According to Kiddushin 1:1, one can legitimately betroth a woman through the act of cohabitation. However, this route does not meet the criteria of marriage as defined by Halakha, as the Rambam writes (Mishnah Torah, Hilkhot Ishut 1:1): "Prior to the giving of the Torah, a man would meet a woman in the marketplace. If he and she desired to marry, he would bring her into his home and cohabit with her in private, and she would become his wife. Once the Torah was given, Yisrael was commanded that if a man should desire to marry a woman, he must first acquire her in the presence of witnesses and only then would she become his wife, as it says, 'When a man takes a woman and comes to her.'" See also R. Mordechai Sabato, “The Night at the Threshing Floor: Uncovering the Motives of Naomi, Ruth and Boaz” (http://www.vbm-torah.org/shavuot/shav64-ms.htm).
 It is intriguing that the prescription for the mitzva of yibbum/chalitza mandates that the woman must take the initiative to protest her brother-in-law’s refusal to perform yibbum (Devarim 25:7). This precept apparently acknowledges and even approves of the unwavering determination of women in obtaining continuity.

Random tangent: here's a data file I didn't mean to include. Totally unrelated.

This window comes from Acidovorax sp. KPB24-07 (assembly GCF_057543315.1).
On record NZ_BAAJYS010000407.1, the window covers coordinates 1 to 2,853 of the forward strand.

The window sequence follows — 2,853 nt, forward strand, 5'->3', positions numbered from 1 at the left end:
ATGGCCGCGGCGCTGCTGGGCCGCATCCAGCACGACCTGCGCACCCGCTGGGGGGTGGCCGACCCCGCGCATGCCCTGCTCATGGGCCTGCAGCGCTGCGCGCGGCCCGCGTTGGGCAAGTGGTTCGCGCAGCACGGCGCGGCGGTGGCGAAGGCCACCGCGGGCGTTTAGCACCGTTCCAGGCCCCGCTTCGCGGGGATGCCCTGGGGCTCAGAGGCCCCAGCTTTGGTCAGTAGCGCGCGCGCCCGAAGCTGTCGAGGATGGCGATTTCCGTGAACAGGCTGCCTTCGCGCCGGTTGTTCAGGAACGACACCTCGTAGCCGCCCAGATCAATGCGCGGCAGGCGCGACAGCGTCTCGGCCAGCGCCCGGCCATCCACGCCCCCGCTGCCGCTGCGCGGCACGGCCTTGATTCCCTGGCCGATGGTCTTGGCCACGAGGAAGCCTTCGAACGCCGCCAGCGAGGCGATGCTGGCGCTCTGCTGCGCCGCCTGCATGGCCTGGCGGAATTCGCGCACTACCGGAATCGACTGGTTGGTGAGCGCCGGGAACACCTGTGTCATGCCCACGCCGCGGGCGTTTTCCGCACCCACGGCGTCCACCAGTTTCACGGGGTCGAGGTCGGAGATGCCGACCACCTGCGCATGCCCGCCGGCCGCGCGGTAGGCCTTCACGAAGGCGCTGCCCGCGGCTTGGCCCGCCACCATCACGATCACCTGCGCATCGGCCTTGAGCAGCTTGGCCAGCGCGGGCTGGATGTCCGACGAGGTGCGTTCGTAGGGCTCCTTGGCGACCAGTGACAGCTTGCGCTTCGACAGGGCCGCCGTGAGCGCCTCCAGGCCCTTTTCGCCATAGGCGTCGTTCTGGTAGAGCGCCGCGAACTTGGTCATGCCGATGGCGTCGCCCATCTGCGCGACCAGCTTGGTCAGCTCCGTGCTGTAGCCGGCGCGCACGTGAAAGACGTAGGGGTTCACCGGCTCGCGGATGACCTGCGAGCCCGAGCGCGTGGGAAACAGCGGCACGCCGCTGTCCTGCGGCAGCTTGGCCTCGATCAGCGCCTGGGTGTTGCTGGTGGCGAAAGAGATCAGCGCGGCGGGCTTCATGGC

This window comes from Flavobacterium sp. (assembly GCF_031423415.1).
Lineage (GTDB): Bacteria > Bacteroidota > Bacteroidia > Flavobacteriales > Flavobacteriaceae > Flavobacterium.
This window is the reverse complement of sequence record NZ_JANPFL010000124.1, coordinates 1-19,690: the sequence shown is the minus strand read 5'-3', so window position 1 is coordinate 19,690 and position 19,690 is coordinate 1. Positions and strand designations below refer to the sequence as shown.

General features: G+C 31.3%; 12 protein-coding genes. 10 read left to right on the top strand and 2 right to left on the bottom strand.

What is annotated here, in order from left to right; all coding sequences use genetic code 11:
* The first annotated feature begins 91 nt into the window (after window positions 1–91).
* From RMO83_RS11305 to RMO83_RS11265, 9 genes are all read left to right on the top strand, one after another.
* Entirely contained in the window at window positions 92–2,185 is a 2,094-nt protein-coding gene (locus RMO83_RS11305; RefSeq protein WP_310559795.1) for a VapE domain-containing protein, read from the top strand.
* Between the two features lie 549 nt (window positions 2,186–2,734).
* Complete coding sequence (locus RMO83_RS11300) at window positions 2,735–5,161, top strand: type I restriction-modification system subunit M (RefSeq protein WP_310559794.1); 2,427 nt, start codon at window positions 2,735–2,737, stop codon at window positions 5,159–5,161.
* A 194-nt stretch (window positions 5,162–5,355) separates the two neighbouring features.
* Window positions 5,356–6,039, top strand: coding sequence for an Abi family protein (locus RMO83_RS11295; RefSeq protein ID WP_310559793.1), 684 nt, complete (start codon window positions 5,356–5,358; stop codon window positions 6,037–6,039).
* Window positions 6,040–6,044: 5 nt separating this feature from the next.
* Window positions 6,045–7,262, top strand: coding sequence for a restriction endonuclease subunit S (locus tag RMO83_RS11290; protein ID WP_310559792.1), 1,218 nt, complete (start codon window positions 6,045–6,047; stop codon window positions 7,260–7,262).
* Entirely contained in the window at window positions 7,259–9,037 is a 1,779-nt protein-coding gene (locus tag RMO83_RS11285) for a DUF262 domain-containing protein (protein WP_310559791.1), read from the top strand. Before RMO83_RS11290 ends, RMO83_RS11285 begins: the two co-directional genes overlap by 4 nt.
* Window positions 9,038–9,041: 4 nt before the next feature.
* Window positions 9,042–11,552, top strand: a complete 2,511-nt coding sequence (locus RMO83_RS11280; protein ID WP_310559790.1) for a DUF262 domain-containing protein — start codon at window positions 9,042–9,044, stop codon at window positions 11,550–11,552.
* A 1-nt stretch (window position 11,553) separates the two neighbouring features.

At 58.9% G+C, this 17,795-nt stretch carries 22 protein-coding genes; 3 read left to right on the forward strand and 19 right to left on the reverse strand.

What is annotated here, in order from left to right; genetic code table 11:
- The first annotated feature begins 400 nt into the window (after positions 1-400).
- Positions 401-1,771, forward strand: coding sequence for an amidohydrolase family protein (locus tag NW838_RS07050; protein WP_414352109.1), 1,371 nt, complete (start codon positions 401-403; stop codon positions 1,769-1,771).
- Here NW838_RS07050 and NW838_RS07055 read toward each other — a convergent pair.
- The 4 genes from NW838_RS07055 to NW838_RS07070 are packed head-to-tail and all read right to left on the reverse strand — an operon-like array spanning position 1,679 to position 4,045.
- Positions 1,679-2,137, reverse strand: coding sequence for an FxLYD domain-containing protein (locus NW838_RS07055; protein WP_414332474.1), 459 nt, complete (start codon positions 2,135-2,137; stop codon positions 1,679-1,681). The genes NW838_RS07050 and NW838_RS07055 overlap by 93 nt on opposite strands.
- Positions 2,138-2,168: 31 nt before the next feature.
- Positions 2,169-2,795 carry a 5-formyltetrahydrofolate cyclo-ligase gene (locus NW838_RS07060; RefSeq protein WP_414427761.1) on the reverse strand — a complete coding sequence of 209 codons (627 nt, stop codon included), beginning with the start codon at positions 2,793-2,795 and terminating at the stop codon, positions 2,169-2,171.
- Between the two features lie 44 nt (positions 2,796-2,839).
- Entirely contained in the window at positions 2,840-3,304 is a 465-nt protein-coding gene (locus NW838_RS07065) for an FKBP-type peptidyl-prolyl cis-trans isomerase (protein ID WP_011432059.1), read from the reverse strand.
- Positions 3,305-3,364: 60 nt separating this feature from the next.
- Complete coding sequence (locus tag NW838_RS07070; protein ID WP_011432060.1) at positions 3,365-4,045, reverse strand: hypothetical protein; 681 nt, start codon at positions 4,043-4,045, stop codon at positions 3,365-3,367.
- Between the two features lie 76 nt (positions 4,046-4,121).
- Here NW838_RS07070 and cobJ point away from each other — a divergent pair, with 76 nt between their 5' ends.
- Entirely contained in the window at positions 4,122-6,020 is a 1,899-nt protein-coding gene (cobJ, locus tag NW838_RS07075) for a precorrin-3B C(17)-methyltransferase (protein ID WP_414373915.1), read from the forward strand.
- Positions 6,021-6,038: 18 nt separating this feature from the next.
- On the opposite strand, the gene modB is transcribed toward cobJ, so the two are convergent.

The most famous midrash in this vein describes how all of the Israelite men divorced their wives (following Amram’s lead) until Miriam (or, in some versions, Yocheved) convinced him that his approach threatened the continuity of the Jewish people even more than Pharaoh’s decrees. See Shemot Rabba 1:13. See also Shemot Rabba 1:12; Tanchuma Pekudei 9.
 In next week’s shiur, we will deal extensively with the role of deception in these stories.
 Many midrashim, as well as medieval and modern scholars, recognize the connection between the origins of Moav and Ruth’s actions in this story. See, for example, Ruth Rabba 8:14; Bereishit Rabba 51:10.